Post # 1
So we fell in love with a venue this past weekend and we have been requesting quotes from caterers on their approved vendor list. We got two quotes back that are almost idential, only $100 apart. But with the cost of the venue and caterer combined its about $2k over our budget.
I have never negotiated anything before and I don’t even know what to say. Our wedding will be either September or October of 2012. The venue is a non-profit place, so I feel weird even asking for a break on price.
I’m lost!! Advice please?
Post # 3
Just ask. The worst that can happen is they say no.
Truly, just ask. Start off by saying how much you love the venue, however, we’re on a really tight budget. Is there anyway they can reduce the rental fee. Most likely they will come back and agree to lower based on certain parameters. or give you alternatives, such as Fri/Sun or afternoon weddings. Have you looked that? Will that help?
I think there are huge options of saving on the caterer end as well.
If it’s the list of caterers that are really breaking the bank ask if you can bring in alternate vendors for their approval.
Post # 4
Non-Profit? What kind?
Is there anything in the package for the caterers and venues that you might not need, or you could supply yourself that they would take off the cost?
It’s always good to speak with them over the phone or face-to-face to discuss price breaks. For example, our caterer said if we didn’t do desert (which would have been some type of pie) that they would cut #2 pp off our total PP price. We’re having wedding cake, why do we need pie too?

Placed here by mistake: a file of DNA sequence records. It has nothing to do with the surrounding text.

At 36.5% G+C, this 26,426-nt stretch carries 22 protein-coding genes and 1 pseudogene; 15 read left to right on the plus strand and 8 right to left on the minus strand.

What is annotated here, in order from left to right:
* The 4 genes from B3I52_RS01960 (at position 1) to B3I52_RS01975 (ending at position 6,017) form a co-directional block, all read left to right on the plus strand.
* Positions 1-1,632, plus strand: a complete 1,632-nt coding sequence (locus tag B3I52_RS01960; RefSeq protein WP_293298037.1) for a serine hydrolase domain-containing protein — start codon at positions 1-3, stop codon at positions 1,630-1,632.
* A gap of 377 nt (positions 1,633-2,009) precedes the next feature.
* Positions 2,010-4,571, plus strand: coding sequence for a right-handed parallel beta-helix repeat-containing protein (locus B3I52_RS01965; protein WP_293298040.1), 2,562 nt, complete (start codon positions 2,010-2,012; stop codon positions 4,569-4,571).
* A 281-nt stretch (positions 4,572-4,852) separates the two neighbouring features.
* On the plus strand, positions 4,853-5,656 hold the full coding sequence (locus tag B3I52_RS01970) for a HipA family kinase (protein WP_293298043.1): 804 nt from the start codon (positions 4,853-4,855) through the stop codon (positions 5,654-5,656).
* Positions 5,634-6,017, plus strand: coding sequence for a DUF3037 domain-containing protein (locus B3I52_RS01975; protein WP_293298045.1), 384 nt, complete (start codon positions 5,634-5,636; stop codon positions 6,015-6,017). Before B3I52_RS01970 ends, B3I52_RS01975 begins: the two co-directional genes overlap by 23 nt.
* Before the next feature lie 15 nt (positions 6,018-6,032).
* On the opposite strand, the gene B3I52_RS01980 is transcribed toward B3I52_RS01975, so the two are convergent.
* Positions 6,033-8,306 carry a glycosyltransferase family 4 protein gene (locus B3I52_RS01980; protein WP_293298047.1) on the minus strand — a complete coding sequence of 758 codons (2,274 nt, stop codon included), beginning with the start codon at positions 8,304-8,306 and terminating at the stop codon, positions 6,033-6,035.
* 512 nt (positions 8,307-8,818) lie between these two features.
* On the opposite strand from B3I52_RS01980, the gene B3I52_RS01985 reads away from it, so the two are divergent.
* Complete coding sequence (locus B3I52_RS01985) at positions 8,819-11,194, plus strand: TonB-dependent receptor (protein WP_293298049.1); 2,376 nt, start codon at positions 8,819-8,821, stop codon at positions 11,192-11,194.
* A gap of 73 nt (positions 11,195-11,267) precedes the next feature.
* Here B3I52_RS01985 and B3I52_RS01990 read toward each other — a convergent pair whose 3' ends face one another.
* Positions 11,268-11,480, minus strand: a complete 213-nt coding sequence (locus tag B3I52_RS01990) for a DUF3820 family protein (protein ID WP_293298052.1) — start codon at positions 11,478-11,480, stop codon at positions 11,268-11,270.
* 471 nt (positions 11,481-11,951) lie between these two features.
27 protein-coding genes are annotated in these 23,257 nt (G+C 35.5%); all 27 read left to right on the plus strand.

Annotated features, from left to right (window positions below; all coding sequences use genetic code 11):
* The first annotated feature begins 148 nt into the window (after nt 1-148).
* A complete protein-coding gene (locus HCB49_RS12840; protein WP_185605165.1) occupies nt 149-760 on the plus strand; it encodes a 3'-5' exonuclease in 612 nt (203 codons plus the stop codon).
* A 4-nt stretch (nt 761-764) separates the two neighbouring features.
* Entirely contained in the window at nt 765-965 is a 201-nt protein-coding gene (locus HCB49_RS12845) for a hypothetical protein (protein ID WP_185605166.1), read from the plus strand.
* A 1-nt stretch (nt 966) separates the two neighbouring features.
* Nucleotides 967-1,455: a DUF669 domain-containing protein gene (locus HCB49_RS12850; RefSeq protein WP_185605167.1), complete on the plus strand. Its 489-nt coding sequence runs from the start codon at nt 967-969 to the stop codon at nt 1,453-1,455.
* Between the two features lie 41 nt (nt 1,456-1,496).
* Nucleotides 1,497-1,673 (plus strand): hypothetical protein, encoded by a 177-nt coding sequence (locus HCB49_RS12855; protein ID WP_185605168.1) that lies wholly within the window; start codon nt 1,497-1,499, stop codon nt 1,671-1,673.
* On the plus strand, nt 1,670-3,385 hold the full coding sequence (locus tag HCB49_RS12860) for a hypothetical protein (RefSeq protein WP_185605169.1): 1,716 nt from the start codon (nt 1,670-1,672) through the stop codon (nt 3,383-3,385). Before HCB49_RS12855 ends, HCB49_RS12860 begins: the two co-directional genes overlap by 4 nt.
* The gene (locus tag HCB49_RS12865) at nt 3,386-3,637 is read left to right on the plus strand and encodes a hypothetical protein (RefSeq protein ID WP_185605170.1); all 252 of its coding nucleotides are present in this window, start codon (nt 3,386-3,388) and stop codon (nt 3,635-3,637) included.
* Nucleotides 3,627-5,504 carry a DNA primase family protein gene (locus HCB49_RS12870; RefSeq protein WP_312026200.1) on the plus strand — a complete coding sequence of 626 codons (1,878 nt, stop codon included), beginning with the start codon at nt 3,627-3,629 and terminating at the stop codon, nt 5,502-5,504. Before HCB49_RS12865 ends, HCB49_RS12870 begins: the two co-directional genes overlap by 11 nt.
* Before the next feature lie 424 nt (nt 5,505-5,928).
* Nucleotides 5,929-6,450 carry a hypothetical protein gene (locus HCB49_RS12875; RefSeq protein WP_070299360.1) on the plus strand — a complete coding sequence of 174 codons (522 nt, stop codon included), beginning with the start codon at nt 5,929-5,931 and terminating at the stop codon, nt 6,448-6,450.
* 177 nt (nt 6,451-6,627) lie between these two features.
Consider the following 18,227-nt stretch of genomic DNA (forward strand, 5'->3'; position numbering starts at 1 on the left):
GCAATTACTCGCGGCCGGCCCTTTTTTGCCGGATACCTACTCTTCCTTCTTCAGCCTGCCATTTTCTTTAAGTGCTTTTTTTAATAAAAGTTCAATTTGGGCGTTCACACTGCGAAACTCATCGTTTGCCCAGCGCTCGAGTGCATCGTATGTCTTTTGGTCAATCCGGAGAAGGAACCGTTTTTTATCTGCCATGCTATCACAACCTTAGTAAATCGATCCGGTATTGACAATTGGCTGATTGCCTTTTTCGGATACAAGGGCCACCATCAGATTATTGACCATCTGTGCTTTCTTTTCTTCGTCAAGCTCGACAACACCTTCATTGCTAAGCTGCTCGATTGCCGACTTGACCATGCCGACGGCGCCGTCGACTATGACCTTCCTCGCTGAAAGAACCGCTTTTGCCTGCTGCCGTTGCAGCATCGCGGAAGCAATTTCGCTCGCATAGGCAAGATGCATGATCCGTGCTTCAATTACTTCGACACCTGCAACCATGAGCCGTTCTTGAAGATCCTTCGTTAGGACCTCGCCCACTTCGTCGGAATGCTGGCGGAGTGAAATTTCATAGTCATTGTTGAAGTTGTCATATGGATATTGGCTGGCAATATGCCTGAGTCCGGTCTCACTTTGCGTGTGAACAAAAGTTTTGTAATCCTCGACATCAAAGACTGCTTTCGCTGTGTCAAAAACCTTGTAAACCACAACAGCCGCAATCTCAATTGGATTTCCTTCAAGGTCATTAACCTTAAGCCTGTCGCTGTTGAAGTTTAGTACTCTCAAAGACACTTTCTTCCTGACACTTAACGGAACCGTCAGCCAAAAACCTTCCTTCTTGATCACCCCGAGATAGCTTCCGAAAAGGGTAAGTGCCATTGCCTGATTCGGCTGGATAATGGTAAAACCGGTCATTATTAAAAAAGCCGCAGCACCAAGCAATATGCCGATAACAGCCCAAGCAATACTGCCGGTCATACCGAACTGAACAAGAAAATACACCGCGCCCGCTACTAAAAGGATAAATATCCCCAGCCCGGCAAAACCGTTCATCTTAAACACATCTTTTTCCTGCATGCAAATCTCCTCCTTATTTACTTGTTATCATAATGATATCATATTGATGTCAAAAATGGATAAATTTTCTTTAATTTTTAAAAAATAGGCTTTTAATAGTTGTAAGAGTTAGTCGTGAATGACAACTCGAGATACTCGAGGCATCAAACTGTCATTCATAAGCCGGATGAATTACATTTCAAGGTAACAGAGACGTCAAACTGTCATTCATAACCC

Are there any other places you can cut your budget, if you’re dead set on having both of these places? Say cut somewhere else and come up with 1k, then try to negotiate it 50/50 with them. (That looks more confusing when I type it). But you know what I mean, instead of going 2k over budget, only go 1k over budget (so meet them in the middle) and try to cut in other places.
Post # 5
Never take the first price quote. Ever. There are always places to adjust, deals to make, etc.
First of all, you’re booking well over a year out, so ask for an early booking discount. You’re guarenteeing them revenue so far in advance, and these days that’s no small thing.
Next, if you do end up with September, explain that you’d be interested in a seasonally-based menu and that your understanding is that these are more cost-effective for everyone involved.
Or, give them a counter-offer. Tell them your initial budget expectations, and ask if there’s anything they could *suggest* to bring their cost closer to that number. Say this:
“My fiance and I have heard such wonderful things about your company, and would really like to work with you. I’m concerned because our budget is at a strict $____ and I would really love to work something out with you. Is there anything you could suggest that might bring us closer to that number?”
Ask a friend or wedding planner to do the negotiating for you, if you’re uncomfortable. I do this for friends and clients both, and since my personality seems to work for it, I’m usually fairly successful — do you have friends/family that are good negotiators?
Post # 6
Thanks ladies! Great advice 🙂
Ok, I think I’ll email the vendor and ask about an early booking discount. He did say that a couple dates were already taken in 2012 though.
How far in advance do I book the caterer? We are doing food stations rather than a plated meal, so she did say they can tweak the menu to stay in our budget.